This article discusses irony both as a narrative archetype in tonal music and as an interpretative strategy on the part of the listener. Beginning with a discussion of Northrop Frye's four narrative archetypes (romance, comedy, tragedy, irony), the article turns to a semiotic interpretation of the archetypes by James Liszka and an application of that work for music analysis by Byron Almén. Arguing that ironic narratives in tonal music often take as their premise a topical field associated with romance or comedy that leads to an unexpected failure, the article also claims that our interpretation of musical narratives must be invested in the semantic level (topics, codes, conventions, genres) as well as the syntactic one (harmony, voice leading). The four archetypes function as structures of the musical text and as master signifiers that the listener uses to organize an interpretation. As such, the archetypes function as ideologies of the musical text and as ideologies of the reader. The article illustrates these ideas with analyses of Chopin's Nocturne in B, op. 32/1, Chopin's Second Ballade, and Brahms's Rhapsody in E♭, op. 119/4.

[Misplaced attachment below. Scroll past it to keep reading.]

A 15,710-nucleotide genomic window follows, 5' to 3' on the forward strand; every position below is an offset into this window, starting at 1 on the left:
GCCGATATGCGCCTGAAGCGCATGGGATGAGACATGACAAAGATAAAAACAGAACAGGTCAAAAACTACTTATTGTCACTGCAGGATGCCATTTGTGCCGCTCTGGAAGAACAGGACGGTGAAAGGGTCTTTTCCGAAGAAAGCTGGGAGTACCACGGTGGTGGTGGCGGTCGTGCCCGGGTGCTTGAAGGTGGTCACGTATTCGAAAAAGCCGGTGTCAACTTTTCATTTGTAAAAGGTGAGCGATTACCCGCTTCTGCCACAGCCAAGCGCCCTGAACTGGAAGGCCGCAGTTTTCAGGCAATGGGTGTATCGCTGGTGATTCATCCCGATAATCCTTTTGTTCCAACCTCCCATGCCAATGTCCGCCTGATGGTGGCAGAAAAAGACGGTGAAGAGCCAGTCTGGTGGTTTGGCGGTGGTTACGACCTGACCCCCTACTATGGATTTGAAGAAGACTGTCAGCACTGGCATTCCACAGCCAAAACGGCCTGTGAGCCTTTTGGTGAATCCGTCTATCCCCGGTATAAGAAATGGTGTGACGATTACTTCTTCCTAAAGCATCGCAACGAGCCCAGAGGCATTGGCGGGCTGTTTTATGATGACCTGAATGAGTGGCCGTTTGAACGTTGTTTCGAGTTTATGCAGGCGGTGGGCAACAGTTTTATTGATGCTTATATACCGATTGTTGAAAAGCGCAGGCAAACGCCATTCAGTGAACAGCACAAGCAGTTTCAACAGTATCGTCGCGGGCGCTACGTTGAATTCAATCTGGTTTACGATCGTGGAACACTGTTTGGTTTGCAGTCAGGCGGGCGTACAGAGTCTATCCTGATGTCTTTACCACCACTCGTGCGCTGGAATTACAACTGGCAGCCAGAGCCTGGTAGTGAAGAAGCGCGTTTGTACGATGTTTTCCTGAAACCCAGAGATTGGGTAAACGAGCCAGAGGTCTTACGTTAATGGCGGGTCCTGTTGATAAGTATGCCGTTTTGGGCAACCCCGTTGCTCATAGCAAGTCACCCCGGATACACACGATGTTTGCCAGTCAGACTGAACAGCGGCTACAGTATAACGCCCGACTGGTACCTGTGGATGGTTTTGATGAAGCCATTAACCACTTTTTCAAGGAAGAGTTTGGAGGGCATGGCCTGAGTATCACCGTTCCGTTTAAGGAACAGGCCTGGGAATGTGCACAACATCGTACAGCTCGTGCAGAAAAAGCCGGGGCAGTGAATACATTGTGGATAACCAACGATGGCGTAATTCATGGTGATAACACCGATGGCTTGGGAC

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Michael L. Klein; Ironic Narrative, Ironic Reading. Journal of Music Theory 1 April 2009; 53 (1): 95–136. doi: https://doi.org/10.1215/00222909-2009-022
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